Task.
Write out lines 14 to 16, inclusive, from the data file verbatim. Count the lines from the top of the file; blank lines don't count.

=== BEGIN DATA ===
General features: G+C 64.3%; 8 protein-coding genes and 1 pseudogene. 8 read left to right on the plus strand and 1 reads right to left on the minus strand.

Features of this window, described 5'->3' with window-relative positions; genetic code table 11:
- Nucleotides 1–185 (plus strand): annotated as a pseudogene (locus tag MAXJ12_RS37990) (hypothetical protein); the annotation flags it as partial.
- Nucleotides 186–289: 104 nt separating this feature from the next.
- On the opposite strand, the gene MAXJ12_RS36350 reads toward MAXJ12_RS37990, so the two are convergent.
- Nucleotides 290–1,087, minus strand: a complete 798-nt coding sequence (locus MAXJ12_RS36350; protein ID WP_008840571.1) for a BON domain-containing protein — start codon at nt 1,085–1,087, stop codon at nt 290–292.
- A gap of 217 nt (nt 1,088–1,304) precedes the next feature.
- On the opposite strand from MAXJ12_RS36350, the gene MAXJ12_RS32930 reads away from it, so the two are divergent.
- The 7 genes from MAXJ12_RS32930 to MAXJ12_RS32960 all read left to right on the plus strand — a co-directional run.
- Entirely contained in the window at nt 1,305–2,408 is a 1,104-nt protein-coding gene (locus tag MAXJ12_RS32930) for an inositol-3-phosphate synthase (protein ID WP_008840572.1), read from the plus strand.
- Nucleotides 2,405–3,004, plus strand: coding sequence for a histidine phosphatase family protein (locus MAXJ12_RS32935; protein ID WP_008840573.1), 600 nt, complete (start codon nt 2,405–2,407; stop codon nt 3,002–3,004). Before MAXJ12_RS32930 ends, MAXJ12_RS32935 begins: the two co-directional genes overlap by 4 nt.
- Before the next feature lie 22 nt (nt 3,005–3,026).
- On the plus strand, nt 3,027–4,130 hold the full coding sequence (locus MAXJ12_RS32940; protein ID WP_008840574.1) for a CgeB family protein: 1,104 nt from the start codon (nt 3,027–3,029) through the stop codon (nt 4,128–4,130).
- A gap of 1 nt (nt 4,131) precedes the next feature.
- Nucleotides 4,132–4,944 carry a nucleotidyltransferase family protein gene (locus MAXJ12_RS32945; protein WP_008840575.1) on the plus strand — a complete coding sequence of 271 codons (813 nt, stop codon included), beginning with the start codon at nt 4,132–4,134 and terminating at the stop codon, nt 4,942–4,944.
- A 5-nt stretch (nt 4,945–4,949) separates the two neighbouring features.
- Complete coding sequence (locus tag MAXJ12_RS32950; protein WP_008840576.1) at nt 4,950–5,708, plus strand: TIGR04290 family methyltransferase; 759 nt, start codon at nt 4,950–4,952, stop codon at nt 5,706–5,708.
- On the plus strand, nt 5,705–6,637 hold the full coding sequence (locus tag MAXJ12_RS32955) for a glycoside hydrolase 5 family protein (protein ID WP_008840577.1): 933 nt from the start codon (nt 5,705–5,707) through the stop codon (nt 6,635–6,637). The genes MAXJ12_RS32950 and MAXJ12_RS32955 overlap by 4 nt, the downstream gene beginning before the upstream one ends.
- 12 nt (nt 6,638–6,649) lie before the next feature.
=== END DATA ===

- A gap of 1 nt (nt 4,131) precedes the next feature.
- Nucleotides 4,132–4,944 carry a nucleotidyltransferase family protein gene (locus MAXJ12_RS32945; protein WP_008840575.1) on the plus strand — a complete coding sequence of 271 codons (813 nt, stop codon included), beginning with the start codon at nt 4,132–4,134 and terminating at the stop codon, nt 4,942–4,944.
- A 5-nt stretch (nt 4,945–4,949) separates the two neighbouring features.